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Supply, demand and a scary mountain of debt: The challenges facing IT as COVID-19 grips the global economy

A lack of liquidity is going to cause complicated problems, analysts warn

Analysis If The Register's readers are anything like its writers, Monday is not the most cheerful morning of the week. We might console ourselves with the thought that if the weekend was a blur, perhaps last week was a dream. Sadly, it was not.

The worst day on financial markets since 1987? Real. The US stopping flights from most of mainland Europe? Real. UK government's £30bn fiscal stimulus to prop up the economy? Real. The Leader of the Free World dumbly in denial over the basic scientific facts of the worst public health crisis in a generation? Opinions vary.

As people rightly focus on their immediate family and friends amid this coronavirus pandemic, and try to do the responsible thing in the face of an unprecedented situation, it's tough to think of what the impact on work might be. Precedents are hardly reassuring. The last time the stock market dropped anything like this much, during the 2008-09 credit cruch, global IT spending fell by $165bn [PDF], a drop of nearly 5 per cent.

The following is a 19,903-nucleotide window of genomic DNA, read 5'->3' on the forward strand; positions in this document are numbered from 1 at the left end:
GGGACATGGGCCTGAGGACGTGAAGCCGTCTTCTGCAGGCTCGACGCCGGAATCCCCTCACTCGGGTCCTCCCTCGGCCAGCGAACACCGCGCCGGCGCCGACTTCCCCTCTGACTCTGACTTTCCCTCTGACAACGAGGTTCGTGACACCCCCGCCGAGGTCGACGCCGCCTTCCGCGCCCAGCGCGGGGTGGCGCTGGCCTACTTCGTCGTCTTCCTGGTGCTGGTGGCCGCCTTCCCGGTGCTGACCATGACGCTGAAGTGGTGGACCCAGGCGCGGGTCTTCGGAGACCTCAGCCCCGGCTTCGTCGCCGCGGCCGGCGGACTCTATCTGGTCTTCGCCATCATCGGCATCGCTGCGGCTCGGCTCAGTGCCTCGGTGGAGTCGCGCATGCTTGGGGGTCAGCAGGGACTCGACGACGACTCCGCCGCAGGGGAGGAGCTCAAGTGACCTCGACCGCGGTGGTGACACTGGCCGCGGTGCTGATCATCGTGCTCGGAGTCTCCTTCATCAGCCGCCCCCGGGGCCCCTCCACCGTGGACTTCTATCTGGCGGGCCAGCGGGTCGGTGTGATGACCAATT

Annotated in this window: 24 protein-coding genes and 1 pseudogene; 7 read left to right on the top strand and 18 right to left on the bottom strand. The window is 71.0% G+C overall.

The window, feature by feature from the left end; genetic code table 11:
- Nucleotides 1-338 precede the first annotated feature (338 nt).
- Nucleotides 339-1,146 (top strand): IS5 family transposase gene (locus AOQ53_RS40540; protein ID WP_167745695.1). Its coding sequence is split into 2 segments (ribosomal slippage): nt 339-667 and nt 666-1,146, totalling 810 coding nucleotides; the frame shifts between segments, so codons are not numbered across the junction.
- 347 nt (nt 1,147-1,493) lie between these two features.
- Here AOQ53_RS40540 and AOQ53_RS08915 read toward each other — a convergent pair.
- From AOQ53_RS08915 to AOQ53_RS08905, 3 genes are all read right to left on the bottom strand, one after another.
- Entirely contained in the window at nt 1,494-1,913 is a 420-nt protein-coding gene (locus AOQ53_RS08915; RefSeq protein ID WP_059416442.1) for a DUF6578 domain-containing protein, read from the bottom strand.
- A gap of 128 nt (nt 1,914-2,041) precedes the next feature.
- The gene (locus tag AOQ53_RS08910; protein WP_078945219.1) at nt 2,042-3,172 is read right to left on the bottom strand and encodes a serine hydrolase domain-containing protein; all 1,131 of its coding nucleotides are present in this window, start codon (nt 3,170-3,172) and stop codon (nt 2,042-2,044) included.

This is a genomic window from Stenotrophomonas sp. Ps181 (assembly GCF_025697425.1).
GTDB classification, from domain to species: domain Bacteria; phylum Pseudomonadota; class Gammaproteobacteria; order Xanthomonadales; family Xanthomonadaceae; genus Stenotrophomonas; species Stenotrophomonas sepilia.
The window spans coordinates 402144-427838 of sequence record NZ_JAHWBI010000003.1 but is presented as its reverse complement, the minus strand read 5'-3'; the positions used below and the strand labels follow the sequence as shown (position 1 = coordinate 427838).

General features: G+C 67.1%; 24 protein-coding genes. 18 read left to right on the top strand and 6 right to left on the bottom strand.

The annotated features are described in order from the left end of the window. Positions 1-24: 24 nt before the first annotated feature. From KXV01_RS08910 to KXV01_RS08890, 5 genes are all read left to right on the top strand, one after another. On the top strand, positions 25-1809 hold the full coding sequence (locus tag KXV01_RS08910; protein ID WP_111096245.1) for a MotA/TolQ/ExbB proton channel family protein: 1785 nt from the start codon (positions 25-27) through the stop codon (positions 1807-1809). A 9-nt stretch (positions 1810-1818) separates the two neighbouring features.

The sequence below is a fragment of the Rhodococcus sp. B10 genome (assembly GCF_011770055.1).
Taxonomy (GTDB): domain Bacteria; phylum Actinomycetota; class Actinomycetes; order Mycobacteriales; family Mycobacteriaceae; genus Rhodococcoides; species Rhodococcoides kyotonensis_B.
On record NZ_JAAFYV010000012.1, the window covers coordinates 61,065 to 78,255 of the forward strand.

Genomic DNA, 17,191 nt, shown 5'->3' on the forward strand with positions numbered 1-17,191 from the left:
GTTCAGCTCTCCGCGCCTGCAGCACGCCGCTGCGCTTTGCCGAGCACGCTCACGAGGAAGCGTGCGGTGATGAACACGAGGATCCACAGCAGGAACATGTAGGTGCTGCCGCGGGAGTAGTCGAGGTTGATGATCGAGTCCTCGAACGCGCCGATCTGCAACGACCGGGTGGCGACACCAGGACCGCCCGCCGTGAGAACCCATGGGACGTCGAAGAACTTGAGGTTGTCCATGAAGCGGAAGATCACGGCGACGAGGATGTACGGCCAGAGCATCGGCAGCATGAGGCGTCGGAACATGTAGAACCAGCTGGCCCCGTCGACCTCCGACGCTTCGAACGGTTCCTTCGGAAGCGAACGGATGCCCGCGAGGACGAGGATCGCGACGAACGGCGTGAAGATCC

Will it be the same this time? Worse or better? It's impossible to tell, but by slashing interest rates to near-zero, central banks around the world are showing how seriously they take the economic fallout from the virus. Wherever you sit in the IT supply chain, whether it is an in-house IT department, a tech reseller, a big vendor or service provider, the impact will come from two directions: supply and demand.

Kit getting scarcer as supply-side complexity hits home

Microsoft has already noted that its personal computing business, including Windows OEM and Surface products, would be hit by manufacturing shortages. Meanwhile, Apple has reportedly told support staff that replacement iPhones for some devices will be in short supply for two to four weeks.